Local educators have a short answer to Gov. Matt Bevin’s proposal to save Kentucky’s pension system, which he has called, “Keeping the Promise.”
“It doesn’t keep any of the promises,” said Superintendent Dennis Davis.
Davis called the proposal, which was authored by the governor as well as Senate President Robert Stivers and House Speaker Jeff Hoover, “another step that’s going to destroy public education.”
The Teachers Retirement System (TRS) is the largest of the eight different retirement plans administered by Kentucky Retirement Systems. TRS has 51,563 retired teachers drawing benefits while 71,848 active teachers are paying into the program. Under an agreement with the federal government dating back to 1938, teachers do not qualify for Social Security, so they are totally reliant on their state pensions.
While the proposal does not contain some of the more controversial measures made by a financial advisory group hired by Gov. Bevin—including ending defined-benefits pensions in favor of less generous defined-contributions accounts for all teachers, a raise in the retirement age to 65 and the “clawback” of a previously awarded cost-of-living adjustment (COLA)—what’s in the proposal troubles Davis and other local educators deeply.
Under the governor’s proposal, teachers who worked 27 years would have their plans switched to retirement savings plans known as 401(a) plans. While the Republican leaders in Frankfort are saying the 401 (a) plans “will provide comparable benefits” it has been noted that defined contribution plans only work when the market is trending up.
Under the proposal, teachers would increase their pension contribution from 9.105 percent of their pay currently to as much as 12 percent while
the state would reduce its contribution from 5.84 percent to 4 percent and school districts would need to pick up 2 percent, according to an analysis from the Kentucky Center for Economic Policy (KCEP). This would come on top of increased contributions schools have already been forced to make to the certified employees’ retirement fund.
Once enacted, teachers would also be expected to pay 3-percent more for their health benefits. The proposal would also suspend COLAs for five years, which rankles local educators, who contribute 1.74 percent of their pay towards COLAs.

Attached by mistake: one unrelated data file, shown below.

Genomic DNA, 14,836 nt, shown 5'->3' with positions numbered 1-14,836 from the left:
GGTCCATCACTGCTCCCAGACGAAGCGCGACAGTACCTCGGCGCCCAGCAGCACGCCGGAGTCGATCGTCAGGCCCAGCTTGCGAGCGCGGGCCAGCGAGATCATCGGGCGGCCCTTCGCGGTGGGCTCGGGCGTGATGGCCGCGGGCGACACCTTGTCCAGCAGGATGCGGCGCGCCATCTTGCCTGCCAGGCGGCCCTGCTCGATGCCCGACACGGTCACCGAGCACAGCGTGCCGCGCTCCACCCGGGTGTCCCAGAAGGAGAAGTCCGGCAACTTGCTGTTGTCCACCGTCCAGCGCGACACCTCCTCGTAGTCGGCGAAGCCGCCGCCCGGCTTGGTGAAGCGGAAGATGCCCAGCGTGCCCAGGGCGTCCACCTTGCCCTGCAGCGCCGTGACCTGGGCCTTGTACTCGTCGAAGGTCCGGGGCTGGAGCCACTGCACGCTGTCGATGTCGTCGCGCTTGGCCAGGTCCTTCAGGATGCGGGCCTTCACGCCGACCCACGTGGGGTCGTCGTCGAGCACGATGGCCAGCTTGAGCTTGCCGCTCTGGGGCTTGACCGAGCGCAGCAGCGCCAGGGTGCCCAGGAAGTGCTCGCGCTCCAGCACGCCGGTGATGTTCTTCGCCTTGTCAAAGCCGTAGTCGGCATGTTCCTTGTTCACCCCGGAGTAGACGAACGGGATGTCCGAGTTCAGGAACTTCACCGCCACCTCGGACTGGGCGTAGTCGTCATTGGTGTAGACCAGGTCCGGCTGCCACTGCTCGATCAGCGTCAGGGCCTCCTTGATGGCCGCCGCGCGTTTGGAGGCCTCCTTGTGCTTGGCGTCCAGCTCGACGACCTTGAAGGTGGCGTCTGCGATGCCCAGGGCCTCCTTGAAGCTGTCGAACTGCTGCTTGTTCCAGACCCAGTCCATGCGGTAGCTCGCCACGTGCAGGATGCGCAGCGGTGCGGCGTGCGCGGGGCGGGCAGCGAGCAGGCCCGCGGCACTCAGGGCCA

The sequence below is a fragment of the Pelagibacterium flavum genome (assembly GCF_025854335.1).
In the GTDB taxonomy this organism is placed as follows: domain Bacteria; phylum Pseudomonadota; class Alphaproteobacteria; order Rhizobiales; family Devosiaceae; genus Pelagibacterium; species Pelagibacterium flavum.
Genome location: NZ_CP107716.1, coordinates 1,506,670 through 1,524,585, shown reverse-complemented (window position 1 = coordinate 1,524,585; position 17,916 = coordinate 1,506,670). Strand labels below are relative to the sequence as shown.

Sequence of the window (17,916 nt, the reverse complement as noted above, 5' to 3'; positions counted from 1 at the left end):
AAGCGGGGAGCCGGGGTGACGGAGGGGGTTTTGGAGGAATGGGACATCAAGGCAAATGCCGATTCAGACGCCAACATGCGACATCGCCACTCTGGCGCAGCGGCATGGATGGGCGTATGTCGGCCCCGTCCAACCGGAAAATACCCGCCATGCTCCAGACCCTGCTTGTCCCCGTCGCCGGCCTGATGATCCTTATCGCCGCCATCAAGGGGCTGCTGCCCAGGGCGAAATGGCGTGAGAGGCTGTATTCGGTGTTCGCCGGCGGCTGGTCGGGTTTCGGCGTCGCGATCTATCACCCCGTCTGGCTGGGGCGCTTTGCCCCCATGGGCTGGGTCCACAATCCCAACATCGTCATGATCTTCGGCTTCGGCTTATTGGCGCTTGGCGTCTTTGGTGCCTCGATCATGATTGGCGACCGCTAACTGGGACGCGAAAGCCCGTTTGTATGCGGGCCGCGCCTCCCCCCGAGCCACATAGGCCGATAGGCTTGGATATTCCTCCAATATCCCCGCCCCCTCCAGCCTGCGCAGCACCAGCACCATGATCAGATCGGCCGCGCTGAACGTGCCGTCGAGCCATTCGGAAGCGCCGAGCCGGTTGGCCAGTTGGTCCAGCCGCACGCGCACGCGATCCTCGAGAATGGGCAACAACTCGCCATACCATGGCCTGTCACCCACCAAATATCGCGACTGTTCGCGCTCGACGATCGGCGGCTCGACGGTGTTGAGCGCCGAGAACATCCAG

“That’s taking money away from me,” Davis said.
On average, teachers retire at age 59 with 30 years or more of service, Davis said. Under the proposal, teachers would be forced to retire after 27 years to preserve their benefits. He said Mercer could lose a quarter of their staff if the proposal goes into effect.
The mass retirements would not only cost the District their most experienced personnel, it would also leave administrators scrambling to find substitute teachers. Davis said most of Mercer’s substitutes are retired teachers, however, under the Republican plan, any educator who takes another job in the public sector would have to suspend their retirement, even if they moved out of the state.
“We can’t even come in as mentors,” said Mercer County Board of Education Chair Marianne Davis, who is a retired teacher.
Mercer Representatives Response
Rep. Kim King has not said whether she’ll vote for the governor’s proposal or not.
“We still don’t have a bill to read and research,” King said. “I don’t make voting decisions based on press releases or Association opinions.”
“I am a NO,” said Sen. Buford. “Based on what I have been able to determine and my understanding: for the next 10 to 12 years this plan offers no financial benefit to reduce the need for funding the ARC. In fact, it requires more revenue than in years past due to no new employee contributions and yet a need for revenue to match 401 (a)s.”
It would cost between 42 and 93 percent more to provide the same benefits teachers currently enjoy through 401 (a) plans, according to the KCEP.
To learn more, check out this week’s edition of the Harrodsburg Herald.